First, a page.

Military planners are exploring green solutions to answer the gas guzzling characteristics of military vehicles. For instance, the US Army Tank Automotive Research, Development and Engineering Center (TARDEC) began the advanced testing of a new hybrid Ultra Light Vehicle (ULV). This concept vehicle can offer increased survivability of soldiers with its protective design. Since the electric motors will eliminate the need for a driveshaft, the underbody will perform better during an IED or mine blast.
Communications and Optics
The communications platform of military vehicles will also see new improvements. This new system will allow real-time situational awareness and unparalleled command and control capabilities, as well as enable driving in all-weather conditions, 24/7.
Further upgrades will also equip soldiers with better satellite network speeds, ruggedized wireless tablets with vehicle docking stations, plot IEDs, and send text messages for emergency medical evacuations if radio transmission is down.
The shift from manned weapons to remote ones offers very promising rewards as it provides more protection for soldiers. Some manufacturers have already developed remote-controlled turrets, a modular system that can house multiple weapons. It also makes use of electro-optical sights, meaning enemy forces can be fired upon from as far as 3,000m away, or with infrared, as far as about 8,000m at night.
Laser technology is also being studied as an advanced alternative to conventional weapons. Needing no ammunition resupplies, offering rapid engagement of multiple targets, and reducing logistic costs, laser weapons offer a number of advantages that place them at the forefront of priorities for advance military vehicle features.
In the age of austerity, military procurement officers lean toward modular designs for their vehicle requirements. The trend in protective mobility now lies in vehicles with shared platforms and modular configurations. This spells out more savings on ownership and maintenance costs, especially for cash-strapped armies.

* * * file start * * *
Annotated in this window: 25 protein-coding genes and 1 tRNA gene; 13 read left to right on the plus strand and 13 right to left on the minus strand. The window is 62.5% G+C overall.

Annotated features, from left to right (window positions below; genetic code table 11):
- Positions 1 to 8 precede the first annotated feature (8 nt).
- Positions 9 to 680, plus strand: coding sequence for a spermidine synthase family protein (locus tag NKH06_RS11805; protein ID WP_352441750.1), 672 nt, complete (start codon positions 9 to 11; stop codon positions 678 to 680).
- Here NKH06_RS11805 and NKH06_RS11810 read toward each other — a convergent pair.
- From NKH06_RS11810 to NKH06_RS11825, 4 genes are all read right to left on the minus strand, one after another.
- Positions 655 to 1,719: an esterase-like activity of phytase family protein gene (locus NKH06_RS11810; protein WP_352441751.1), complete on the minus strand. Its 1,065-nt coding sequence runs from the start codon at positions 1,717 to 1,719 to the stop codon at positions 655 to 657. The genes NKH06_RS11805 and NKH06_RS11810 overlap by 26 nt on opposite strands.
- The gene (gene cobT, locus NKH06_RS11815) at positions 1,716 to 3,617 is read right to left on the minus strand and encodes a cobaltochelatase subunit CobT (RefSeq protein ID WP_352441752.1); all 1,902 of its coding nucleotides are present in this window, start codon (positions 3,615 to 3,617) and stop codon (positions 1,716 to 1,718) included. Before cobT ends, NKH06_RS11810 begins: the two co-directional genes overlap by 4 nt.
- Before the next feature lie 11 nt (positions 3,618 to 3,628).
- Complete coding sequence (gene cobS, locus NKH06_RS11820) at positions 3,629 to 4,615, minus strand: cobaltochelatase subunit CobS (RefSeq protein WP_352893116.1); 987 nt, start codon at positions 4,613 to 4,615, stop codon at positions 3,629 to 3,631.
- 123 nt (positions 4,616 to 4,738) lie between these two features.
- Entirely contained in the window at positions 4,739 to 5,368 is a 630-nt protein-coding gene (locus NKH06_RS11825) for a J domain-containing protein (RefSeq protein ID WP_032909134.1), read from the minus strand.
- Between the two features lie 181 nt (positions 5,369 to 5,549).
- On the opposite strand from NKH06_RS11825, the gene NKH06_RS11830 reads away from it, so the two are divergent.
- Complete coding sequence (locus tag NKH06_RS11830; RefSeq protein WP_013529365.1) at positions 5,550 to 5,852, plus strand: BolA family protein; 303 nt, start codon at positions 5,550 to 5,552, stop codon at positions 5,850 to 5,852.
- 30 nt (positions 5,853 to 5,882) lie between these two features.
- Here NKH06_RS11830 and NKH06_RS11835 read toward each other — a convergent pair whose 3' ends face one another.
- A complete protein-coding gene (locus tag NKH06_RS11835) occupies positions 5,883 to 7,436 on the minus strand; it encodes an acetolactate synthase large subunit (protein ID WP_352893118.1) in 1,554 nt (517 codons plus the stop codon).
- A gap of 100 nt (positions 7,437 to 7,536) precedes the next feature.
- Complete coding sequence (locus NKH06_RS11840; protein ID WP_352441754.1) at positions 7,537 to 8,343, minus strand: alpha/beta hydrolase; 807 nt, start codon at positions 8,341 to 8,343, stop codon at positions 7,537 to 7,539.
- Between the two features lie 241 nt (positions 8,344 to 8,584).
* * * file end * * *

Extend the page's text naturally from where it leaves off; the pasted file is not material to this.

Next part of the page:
Multi-role military vehicles sporting the modular concept draw much interest as they offer capabilities not offered by aging fleets. With increased protection and payload capacity, these vehicles can be fielded to diverse mission situations. They can serve as infantry fighting vehicles (IFV), ambulances, command and control spaces, or recovery vehicles.
When cars fly
When we talk about advanced technology, we cannot fail to mention the possibilities of cars that fly. One such project is underway at the Defense Advanced Research Projects Agency (DARPA) where they are assessing the possibility of a vehicle being capable of vertical takeoff and landing. This concept combat transport is also projected to be able to travel up to 250nm on a single tank of petrol.
If and when this happens, then we can say that we have really reached the age of futuristic automotive design. While it is unlikely that we will see this in a couple of years, the flying car project, along with advances in systems, armor protection, vehicle components and weapons will surely keep everyone on their toes.
Band of brothers
As belligerent groups continue to threaten humanity, governments continue to pour energy and resources toward the advancement of military transportation and weaponry. Even with all the advanced systems and technology packed into these vehicles, we could only hope that they will soon be used to drive towards world peace.
Senior International Business Development and Sales Manager, NIMR Automotive LLC
Miles Chambers joined NIMR Automotive in October 2016 as Senior International Business Development and Sales Manager. In this capacity, Miles oversees NIMR Automotive’s expansion to Global markets, particularly into Europe and Southeast Asia. In addition to his responsibilities at NIMR Automotive, Miles is the Chairman of the Azerbaijan-South Africa Chamber of Commerce.